November 30, 2022

Good corn crop looks to finish strong

EVANSVILLE, Ind. — A good — not great — corn crop in central and southern Indiana should finish strong, but concerns about late-season disease pressure are top of mind for some producers.

“Overall, I’d say our corn crop looks pretty good. It’s not going to be as good as last year, but last year might have been the best crop we’ve ever had in southern Indiana as a whole,” said Jordan Arndell, DEKALB Asgrow technical agronomist for southern Indiana and Kentucky.

Arndell’s territory covers from Indianapolis south to the Ohio River.

One concern that continues to nag some growers is whether they should make a late-season fungicide application to control later-occurring tar spot and southern rust.

Arndell cautioned that there are some big questions for farmers to answer when making that decision, with harvest in some portions of central and southern Indiana ready to start in mid-September.

“When do you want to start your harvest? And how hard is this disease going to hit? We are so close to finishing this crop. If you didn’t make any fungicide applications, then do you want to harvest the crop before you originally planned or do you want to spray a fungicide now and lengthen your harvest window? It’s a farm-by-farm call,” he said.

For farmers who did apply a fungicide, Arndell said that protection likely continues.

“If we went with the original plan, to make an early-season fungicide application, probably with a herbicide application, spray Delaro at V5 to V7 and then come back at VT to R1 with Delaro or Delaro Complete, you are probably well protected,” he said.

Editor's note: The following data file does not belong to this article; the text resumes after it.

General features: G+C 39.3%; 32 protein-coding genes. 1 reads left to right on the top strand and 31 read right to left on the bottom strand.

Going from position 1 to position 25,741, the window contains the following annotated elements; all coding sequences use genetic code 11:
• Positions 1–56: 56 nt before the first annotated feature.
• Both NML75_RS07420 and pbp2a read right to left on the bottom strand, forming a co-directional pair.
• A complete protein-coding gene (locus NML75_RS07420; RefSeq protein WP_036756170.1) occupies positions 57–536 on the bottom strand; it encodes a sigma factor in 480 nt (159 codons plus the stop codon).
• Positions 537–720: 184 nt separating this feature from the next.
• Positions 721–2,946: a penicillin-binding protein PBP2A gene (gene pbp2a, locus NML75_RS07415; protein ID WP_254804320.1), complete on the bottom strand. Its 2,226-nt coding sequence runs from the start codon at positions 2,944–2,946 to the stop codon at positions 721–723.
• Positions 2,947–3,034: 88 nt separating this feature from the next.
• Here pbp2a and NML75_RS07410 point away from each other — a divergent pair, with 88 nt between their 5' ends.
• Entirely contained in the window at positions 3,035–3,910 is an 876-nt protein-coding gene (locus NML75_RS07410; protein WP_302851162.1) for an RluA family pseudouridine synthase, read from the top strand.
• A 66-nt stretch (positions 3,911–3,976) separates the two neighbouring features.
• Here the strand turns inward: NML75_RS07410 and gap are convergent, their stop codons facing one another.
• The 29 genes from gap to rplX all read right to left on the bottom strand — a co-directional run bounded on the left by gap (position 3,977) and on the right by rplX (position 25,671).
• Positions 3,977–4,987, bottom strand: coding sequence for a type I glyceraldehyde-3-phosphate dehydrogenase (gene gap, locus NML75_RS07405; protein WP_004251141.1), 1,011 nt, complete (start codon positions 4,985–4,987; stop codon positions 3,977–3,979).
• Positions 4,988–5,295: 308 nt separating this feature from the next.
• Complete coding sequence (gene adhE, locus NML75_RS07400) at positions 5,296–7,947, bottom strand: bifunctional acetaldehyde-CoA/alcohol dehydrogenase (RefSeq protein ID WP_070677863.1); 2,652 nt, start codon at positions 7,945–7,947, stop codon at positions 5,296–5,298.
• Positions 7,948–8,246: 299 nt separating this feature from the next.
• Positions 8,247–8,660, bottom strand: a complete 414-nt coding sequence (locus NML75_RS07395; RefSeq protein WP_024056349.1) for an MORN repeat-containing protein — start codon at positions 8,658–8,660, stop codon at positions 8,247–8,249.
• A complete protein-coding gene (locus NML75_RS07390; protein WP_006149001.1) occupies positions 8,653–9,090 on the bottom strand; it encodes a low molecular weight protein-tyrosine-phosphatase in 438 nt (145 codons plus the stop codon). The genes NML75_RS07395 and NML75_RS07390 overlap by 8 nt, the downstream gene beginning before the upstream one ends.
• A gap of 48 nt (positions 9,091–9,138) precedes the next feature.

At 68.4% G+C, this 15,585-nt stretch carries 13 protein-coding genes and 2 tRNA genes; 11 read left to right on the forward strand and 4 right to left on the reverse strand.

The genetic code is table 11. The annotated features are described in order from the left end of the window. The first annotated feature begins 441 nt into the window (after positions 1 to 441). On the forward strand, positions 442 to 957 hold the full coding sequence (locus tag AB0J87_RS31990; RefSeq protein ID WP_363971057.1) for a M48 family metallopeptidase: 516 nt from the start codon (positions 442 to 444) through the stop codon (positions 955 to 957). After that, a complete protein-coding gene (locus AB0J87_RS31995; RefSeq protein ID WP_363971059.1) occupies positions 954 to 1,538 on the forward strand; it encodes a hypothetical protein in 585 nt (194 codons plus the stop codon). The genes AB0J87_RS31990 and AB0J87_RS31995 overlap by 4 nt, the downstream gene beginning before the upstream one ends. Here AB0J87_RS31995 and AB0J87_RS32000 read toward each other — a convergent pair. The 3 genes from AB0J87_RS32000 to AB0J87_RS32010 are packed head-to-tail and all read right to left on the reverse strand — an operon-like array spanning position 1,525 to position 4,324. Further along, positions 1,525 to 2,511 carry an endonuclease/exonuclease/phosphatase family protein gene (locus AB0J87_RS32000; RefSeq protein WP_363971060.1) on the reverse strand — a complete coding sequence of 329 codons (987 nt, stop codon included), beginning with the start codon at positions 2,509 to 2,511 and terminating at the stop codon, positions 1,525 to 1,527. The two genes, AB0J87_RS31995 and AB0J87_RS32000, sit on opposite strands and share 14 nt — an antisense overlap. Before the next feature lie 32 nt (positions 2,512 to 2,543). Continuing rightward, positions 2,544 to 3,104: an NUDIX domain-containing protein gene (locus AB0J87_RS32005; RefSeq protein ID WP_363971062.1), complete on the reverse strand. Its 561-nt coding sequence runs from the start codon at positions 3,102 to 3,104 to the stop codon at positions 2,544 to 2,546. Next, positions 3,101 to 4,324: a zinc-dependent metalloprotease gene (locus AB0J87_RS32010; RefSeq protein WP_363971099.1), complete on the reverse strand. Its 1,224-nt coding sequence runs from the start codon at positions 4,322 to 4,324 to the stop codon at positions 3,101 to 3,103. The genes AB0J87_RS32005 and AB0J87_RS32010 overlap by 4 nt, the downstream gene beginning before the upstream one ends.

Arndell said dry weather in June probably will play a big role in keeping the corn crop average versus above average.

“In June, the majority of my territory was very dry. We got timely rains in July. I think that dry period in June is what is going to contribute to this crop looking more average than the crop we had last year,” he said.

In some areas of the central and southern parts of the state, combines could roll as early as mid-September.

He said planting was delayed on the west side of Indiana, with farmers there planting anywhere from two weeks to a month later than they usually do. On the east side of the state, corn planting was mostly in line with past years.

“I would expect most harvest to start after the first week of September, probably around that second or third week is when most harvest should start to fire up,” he said.

With the heat and drought throughout the summer, Arndell said many DEKALB products have been able to show their strengths in handling those conditions.

“The DEKALB lineup is able to handle variability in weather patterns. They are very versatile products for soil types and just from top to bottom, our lineup has handled some of the stresses this year has thrown at us very, very well. With some of those heat- and drought-tolerant varieties, we’re really showing off the versatility of our lineup this year,” he said.

This column was contributed by Indiana AgriNews for DEKALB.

Jeannine Otto

Jeannine Otto

Field Editor